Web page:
Google's Schmidt Slams Carrier IQ
Google Executive Chairman Eric Schmidt has criticized Carrier IQ, the maker of a controversial app that secretly collects personal info from smartphones, but also says that Google can't do anything to prevent the software from being installed on Android devices by handset makers and wireless carriers.
Calling the software a "keylogger'--a label that Carrier IQ rejects--Schmidt explained that Android is an open operating system and, as such, Google cannot prevent the software from being installed on phones running the OS. Schmidt revealed this in a speech at a Google-sponsored conference on Internet freedom in The Hague Thursday.
"Android is an open platform, which means people can make software for it that's not very good for you," Schmidt said Thursday, according to The Telegraph.
"This [Carrier IQ] appears to be one [such case]," Schmidt added.
The Carrier IQ app was revealed last week, after researcher Trevor Eckhart revealed that he observed the software capturing keystrokes and recording web surfing activity on his phone. The story then snowballed as it was discovered that the app exists on about 150 million phones, including BlackBerrys, HTCs, Samsung devices, and Apple devices.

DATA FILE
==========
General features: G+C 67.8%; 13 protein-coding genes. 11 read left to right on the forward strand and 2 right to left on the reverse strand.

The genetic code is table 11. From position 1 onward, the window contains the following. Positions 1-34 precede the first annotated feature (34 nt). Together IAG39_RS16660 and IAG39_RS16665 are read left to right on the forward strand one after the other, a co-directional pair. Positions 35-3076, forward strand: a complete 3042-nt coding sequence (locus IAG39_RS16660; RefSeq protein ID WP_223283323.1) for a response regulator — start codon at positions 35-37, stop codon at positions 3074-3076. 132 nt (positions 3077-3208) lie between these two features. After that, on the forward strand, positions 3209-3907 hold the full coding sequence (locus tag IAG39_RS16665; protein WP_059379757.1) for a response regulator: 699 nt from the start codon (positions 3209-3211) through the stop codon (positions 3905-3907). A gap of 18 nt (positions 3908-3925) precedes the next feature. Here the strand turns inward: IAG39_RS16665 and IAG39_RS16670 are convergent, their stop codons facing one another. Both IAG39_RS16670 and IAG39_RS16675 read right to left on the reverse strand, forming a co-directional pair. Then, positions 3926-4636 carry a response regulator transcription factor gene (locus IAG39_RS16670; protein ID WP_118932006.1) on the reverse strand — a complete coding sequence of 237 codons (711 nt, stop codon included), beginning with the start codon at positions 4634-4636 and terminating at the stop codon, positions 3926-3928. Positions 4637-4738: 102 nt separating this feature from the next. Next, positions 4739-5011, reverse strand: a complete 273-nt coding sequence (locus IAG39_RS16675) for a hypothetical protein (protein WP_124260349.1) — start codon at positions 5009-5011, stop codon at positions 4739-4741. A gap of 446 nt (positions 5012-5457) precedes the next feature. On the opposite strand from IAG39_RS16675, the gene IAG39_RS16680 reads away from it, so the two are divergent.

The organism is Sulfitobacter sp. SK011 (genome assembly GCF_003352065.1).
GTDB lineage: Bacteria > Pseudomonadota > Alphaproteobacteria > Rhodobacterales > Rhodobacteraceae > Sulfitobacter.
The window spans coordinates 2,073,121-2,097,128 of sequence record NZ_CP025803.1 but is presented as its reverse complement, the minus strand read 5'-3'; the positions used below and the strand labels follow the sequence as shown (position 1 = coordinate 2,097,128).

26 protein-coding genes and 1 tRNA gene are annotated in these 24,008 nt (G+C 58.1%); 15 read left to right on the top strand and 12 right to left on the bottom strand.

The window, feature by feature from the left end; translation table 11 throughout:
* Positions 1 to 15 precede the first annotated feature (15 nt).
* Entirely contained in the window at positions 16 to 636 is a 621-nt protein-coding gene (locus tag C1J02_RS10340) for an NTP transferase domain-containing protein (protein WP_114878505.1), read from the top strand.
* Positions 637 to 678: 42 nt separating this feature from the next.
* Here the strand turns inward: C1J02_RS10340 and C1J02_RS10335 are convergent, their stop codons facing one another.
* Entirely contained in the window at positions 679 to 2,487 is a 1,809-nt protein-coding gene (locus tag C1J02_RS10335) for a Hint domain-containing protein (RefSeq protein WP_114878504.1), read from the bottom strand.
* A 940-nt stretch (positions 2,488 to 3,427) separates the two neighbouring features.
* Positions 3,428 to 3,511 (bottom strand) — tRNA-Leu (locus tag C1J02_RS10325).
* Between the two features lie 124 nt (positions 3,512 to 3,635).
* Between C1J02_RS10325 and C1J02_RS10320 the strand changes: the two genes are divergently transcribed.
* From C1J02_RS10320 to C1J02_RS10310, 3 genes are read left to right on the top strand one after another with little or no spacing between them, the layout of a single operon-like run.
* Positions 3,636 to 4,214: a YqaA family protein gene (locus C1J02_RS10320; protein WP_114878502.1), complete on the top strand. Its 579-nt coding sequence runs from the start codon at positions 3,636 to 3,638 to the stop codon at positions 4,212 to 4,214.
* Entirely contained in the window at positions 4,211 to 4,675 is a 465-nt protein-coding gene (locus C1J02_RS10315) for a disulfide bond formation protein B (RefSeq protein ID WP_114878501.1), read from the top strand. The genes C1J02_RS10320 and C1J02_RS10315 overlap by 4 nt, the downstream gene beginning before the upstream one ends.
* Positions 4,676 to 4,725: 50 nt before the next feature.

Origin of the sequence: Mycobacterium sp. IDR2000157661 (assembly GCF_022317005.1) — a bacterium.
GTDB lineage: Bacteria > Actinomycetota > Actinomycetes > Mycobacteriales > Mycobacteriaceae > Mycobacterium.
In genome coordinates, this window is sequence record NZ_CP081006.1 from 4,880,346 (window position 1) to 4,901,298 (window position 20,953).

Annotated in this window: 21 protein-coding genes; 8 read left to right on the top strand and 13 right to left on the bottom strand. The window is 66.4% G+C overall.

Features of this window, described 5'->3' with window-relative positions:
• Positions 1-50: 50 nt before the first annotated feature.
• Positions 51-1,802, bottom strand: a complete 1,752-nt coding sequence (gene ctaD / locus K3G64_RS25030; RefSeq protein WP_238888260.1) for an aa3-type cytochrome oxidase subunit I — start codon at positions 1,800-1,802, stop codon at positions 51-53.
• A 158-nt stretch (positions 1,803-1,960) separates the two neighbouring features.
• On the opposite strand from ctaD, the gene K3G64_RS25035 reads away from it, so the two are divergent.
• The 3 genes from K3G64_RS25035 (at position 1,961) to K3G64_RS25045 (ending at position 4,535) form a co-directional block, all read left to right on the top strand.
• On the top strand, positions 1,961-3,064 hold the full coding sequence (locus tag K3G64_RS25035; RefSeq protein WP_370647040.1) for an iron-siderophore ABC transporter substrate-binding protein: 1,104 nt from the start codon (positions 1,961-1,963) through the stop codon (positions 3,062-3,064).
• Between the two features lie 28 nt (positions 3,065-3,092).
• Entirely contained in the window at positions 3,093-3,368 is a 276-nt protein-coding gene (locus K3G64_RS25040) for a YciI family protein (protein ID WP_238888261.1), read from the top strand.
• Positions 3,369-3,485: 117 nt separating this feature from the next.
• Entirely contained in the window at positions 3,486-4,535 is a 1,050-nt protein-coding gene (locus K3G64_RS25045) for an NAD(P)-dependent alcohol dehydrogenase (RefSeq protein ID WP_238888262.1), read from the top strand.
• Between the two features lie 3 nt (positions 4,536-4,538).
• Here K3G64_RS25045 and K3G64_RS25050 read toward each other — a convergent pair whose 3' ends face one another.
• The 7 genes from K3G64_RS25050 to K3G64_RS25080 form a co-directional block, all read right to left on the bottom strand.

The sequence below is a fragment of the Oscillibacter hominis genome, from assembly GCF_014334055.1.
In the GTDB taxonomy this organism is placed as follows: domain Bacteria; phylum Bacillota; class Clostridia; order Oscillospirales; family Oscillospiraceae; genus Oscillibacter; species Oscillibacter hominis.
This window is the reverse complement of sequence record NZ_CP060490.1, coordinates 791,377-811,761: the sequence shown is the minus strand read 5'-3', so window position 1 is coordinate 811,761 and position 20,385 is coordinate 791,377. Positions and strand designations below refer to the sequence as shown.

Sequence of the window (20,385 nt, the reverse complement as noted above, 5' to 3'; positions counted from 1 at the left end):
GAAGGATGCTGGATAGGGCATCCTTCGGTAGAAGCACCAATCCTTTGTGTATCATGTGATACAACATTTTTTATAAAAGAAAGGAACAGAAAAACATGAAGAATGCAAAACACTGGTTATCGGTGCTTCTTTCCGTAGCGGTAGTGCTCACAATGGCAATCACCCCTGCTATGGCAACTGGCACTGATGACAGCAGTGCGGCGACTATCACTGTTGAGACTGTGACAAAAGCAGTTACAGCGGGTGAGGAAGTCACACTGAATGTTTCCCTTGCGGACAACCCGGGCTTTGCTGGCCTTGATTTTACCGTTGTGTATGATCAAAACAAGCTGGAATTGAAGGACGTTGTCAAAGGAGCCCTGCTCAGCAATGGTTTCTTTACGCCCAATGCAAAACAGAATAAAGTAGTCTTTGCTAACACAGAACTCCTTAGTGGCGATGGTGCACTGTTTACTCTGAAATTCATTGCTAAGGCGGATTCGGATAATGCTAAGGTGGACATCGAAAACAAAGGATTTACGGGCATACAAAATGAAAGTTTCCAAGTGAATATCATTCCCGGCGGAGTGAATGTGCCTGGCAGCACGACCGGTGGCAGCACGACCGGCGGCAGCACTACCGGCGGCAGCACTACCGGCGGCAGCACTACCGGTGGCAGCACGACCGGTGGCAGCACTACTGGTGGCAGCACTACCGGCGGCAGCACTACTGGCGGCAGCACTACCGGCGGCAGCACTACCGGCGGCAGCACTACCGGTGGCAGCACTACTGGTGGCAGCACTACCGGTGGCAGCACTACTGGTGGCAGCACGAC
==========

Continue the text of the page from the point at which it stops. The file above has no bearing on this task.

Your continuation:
Denials, lawsuits, and government inquiries quickly followed.
Apple admitted that the program does exist on iPhones, but says that the app has been disabled and will be removed during the next software update.
The nation's largest wireless carrier, Verizon, declared it didn't use Carrier IQ on its phones.
In St. Louis, a class action lawsuit was filed against Carrier IQ and HTC, claiming the two companies violated the federal Wiretap Act by surreptitiously installing the software on people's smartphones.
In Washington, Sen. Al Franken (D-Minn.) demanded Carrier IQ explain its business practices, and in Europe a number of regulators began launching probes of the software to ensure that the privacy of their citizens wasn't being violated.
Meanwhile, another researcher took a look at the app and concluded that not only was it not evil, but it was beneficial to phone owners.
"Consumers will have their own opinions about whether the collection of this data falls under the terms set by service agreements, but it’s clear to me that the intent behind its collection is not only benign, but for the purposes of helping the user," says Dan Rosenberg, of Boston-based Virtual Security Research.